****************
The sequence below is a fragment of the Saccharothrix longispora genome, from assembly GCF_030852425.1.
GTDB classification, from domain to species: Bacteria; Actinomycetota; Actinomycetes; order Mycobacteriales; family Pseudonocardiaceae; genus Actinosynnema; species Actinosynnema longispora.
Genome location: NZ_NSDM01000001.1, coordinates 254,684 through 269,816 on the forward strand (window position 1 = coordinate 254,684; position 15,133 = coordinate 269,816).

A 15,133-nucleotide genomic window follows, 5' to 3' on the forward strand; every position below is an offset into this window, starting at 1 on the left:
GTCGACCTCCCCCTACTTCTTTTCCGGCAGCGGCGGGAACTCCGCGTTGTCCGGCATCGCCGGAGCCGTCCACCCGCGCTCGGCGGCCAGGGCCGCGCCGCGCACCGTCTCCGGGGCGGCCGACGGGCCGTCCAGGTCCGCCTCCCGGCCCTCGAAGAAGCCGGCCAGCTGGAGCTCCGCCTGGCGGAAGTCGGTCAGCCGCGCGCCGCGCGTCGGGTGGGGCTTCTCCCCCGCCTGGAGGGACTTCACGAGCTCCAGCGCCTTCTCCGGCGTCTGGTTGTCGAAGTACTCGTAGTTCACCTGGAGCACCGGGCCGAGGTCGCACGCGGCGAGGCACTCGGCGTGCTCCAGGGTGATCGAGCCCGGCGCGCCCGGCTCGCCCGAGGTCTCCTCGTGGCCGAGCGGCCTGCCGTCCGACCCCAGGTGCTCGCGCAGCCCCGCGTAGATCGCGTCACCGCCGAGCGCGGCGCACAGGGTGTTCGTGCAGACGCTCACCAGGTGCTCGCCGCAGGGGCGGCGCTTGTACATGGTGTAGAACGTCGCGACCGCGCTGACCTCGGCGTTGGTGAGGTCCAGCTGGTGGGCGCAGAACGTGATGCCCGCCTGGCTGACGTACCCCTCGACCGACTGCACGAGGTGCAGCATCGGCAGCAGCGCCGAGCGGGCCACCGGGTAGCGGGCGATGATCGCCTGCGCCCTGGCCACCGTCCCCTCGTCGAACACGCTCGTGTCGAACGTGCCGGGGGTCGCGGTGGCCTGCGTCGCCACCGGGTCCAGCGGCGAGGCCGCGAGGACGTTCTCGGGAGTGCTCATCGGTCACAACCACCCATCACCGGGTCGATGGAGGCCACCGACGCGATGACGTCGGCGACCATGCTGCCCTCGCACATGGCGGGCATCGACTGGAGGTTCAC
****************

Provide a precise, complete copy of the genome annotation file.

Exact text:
The sequence below is a fragment of the Saccharothrix longispora genome, from assembly GCF_030852425.1.
GTDB classification, from domain to species: Bacteria; Actinomycetota; Actinomycetes; order Mycobacteriales; family Pseudonocardiaceae; genus Actinosynnema; species Actinosynnema longispora.
Genome location: NZ_NSDM01000001.1, coordinates 254,684 through 269,816 on the forward strand (window position 1 = coordinate 254,684; position 15,133 = coordinate 269,816).

A 15,133-nucleotide genomic window follows, 5' to 3' on the forward strand; every position below is an offset into this window, starting at 1 on the left:
GTCGACCTCCCCCTACTTCTTTTCCGGCAGCGGCGGGAACTCCGCGTTGTCCGGCATCGCCGGAGCCGTCCACCCGCGCTCGGCGGCCAGGGCCGCGCCGCGCACCGTCTCCGGGGCGGCCGACGGGCCGTCCAGGTCCGCCTCCCGGCCCTCGAAGAAGCCGGCCAGCTGGAGCTCCGCCTGGCGGAAGTCGGTCAGCCGCGCGCCGCGCGTCGGGTGGGGCTTCTCCCCCGCCTGGAGGGACTTCACGAGCTCCAGCGCCTTCTCCGGCGTCTGGTTGTCGAAGTACTCGTAGTTCACCTGGAGCACCGGGCCGAGGTCGCACGCGGCGAGGCACTCGGCGTGCTCCAGGGTGATCGAGCCCGGCGCGCCCGGCTCGCCCGAGGTCTCCTCGTGGCCGAGCGGCCTGCCGTCCGACCCCAGGTGCTCGCGCAGCCCCGCGTAGATCGCGTCACCGCCGAGCGCGGCGCACAGGGTGTTCGTGCAGACGCTCACCAGGTGCTCGCCGCAGGGGCGGCGCTTGTACATGGTGTAGAACGTCGCGACCGCGCTGACCTCGGCGTTGGTGAGGTCCAGCTGGTGGGCGCAGAACGTGATGCCCGCCTGGCTGACGTACCCCTCGACCGACTGCACGAGGTGCAGCATCGGCAGCAGCGCCGAGCGGGCCACCGGGTAGCGGGCGATGATCGCCTGCGCCCTGGCCACCGTCCCCTCGTCGAACACGCTCGTGTCGAACGTGCCGGGGGTCGCGGTGGCCTGCGTCGCCACCGGGTCCAGCGGCGAGGCCGCGAGGACGTTCTCGGGAGTGCTCATCGGTCACAACCACCCATCACCGGGTCGATGGAGGCCACCGACGCGATGACGTCGGCGACCATGCTGCCCTCGCACATGGCGGGCATCGACTGGAGGTTCAC